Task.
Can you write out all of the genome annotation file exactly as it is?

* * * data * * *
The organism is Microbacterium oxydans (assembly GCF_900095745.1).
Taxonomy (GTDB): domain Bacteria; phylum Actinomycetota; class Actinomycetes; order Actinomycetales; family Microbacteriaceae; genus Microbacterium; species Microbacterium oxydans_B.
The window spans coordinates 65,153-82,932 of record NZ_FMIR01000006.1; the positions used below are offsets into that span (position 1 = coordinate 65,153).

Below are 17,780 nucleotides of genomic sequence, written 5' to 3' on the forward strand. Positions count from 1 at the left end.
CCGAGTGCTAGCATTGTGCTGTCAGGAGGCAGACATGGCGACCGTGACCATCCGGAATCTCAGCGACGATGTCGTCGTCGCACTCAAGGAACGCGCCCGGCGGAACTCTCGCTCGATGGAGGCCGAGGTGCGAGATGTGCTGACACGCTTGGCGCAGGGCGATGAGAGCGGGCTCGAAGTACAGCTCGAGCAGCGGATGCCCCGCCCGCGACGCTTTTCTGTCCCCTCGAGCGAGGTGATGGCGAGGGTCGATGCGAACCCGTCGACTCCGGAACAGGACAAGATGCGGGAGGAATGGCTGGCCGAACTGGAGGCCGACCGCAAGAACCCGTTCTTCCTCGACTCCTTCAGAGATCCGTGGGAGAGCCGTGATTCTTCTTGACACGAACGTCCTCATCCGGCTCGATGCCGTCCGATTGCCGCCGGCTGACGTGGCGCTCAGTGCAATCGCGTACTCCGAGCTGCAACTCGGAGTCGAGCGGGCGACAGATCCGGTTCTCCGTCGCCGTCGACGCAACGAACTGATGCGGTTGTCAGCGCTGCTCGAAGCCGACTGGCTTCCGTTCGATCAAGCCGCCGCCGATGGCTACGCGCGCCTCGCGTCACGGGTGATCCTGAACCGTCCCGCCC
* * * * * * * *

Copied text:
The organism is Microbacterium oxydans (assembly GCF_900095745.1).
Taxonomy (GTDB): domain Bacteria; phylum Actinomycetota; class Actinomycetes; order Actinomycetales; family Microbacteriaceae; genus Microbacterium; species Microbacterium oxydans_B.
The window spans coordinates 65,153-82,932 of record NZ_FMIR01000006.1; the positions used below are offsets into that span (position 1 = coordinate 65,153).

Below are 17,780 nucleotides of genomic sequence, written 5' to 3' on the forward strand. Positions count from 1 at the left end.
CCGAGTGCTAGCATTGTGCTGTCAGGAGGCAGACATGGCGACCGTGACCATCCGGAATCTCAGCGACGATGTCGTCGTCGCACTCAAGGAACGCGCCCGGCGGAACTCTCGCTCGATGGAGGCCGAGGTGCGAGATGTGCTGACACGCTTGGCGCAGGGCGATGAGAGCGGGCTCGAAGTACAGCTCGAGCAGCGGATGCCCCGCCCGCGACGCTTTTCTGTCCCCTCGAGCGAGGTGATGGCGAGGGTCGATGCGAACCCGTCGACTCCGGAACAGGACAAGATGCGGGAGGAATGGCTGGCCGAACTGGAGGCCGACCGCAAGAACCCGTTCTTCCTCGACTCCTTCAGAGATCCGTGGGAGAGCCGTGATTCTTCTTGACACGAACGTCCTCATCCGGCTCGATGCCGTCCGATTGCCGCCGGCTGACGTGGCGCTCAGTGCAATCGCGTACTCCGAGCTGCAACTCGGAGTCGAGCGGGCGACAGATCCGGTTCTCCGTCGCCGTCGACGCAACGAACTGATGCGGTTGTCAGCGCTGCTCGAAGCCGACTGGCTTCCGTTCGATCAAGCCGCCGCCGATGGCTACGCGCGCCTCGCGTCACGGGTGATCCTGAACCGTCCCGCCC